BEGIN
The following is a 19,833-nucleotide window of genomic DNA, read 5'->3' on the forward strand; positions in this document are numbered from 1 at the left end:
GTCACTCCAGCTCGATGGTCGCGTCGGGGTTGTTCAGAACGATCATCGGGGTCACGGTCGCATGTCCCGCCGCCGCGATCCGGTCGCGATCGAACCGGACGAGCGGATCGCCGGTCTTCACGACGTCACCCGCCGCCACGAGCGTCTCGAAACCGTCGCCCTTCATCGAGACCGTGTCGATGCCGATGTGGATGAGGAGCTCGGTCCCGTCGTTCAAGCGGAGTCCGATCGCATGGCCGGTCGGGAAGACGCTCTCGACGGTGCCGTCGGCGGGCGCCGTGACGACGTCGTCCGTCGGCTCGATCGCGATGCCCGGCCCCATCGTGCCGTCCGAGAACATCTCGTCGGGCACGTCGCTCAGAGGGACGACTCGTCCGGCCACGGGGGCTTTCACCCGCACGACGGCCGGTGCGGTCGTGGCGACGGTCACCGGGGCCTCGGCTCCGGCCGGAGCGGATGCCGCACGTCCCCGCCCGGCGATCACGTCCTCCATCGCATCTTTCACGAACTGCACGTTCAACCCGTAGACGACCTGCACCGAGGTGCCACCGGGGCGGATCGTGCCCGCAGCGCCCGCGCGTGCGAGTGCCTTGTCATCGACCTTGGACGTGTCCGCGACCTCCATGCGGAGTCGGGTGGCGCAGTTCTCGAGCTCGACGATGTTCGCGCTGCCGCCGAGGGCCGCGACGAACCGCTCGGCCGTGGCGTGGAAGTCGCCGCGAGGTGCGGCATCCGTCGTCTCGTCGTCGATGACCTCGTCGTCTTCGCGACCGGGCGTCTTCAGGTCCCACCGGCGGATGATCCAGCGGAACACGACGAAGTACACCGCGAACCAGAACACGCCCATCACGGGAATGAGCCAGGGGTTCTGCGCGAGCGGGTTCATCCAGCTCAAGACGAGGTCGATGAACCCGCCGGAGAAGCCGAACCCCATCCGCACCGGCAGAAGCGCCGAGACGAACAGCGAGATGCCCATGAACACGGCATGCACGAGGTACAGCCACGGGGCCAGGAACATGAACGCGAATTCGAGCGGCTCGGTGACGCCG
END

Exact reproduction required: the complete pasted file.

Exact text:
The following is a 19,833-nucleotide window of genomic DNA, read 5'->3' on the forward strand; positions in this document are numbered from 1 at the left end:
GTCACTCCAGCTCGATGGTCGCGTCGGGGTTGTTCAGAACGATCATCGGGGTCACGGTCGCATGTCCCGCCGCCGCGATCCGGTCGCGATCGAACCGGACGAGCGGATCGCCGGTCTTCACGACGTCACCCGCCGCCACGAGCGTCTCGAAACCGTCGCCCTTCATCGAGACCGTGTCGATGCCGATGTGGATGAGGAGCTCGGTCCCGTCGTTCAAGCGGAGTCCGATCGCATGGCCGGTCGGGAAGACGCTCTCGACGGTGCCGTCGGCGGGCGCCGTGACGACGTCGTCCGTCGGCTCGATCGCGATGCCCGGCCCCATCGTGCCGTCCGAGAACATCTCGTCGGGCACGTCGCTCAGAGGGACGACTCGTCCGGCCACGGGGGCTTTCACCCGCACGACGGCCGGTGCGGTCGTGGCGACGGTCACCGGGGCCTCGGCTCCGGCCGGAGCGGATGCCGCACGTCCCCGCCCGGCGATCACGTCCTCCATCGCATCTTTCACGAACTGCACGTTCAACCCGTAGACGACCTGCACCGAGGTGCCACCGGGGCGGATCGTGCCCGCAGCGCCCGCGCGTGCGAGTGCCTTGTCATCGACCTTGGACGTGTCCGCGACCTCCATGCGGAGTCGGGTGGCGCAGTTCTCGAGCTCGACGATGTTCGCGCTGCCGCCGAGGGCCGCGACGAACCGCTCGGCCGTGGCGTGGAAGTCGCCGCGAGGTGCGGCATCCGTCGTCTCGTCGTCGATGACCTCGTCGTCTTCGCGACCGGGCGTCTTCAGGTCCCACCGGCGGATGATCCAGCGGAACACGACGAAGTACACCGCGAACCAGAACACGCCCATCACGGGAATGAGCCAGGGGTTCTGCGCGAGCGGGTTCATCCAGCTCAAGACGAGGTCGATGAACCCGCCGGAGAAGCCGAACCCCATCCGCACCGGCAGAAGCGCCGAGACGAACAGCGAGATGCCCATGAACACGGCATGCACGAGGTACAGCCACGGGGCCAGGAACATGAACGCGAATTCGAGCGGCTCGGTGACGCCG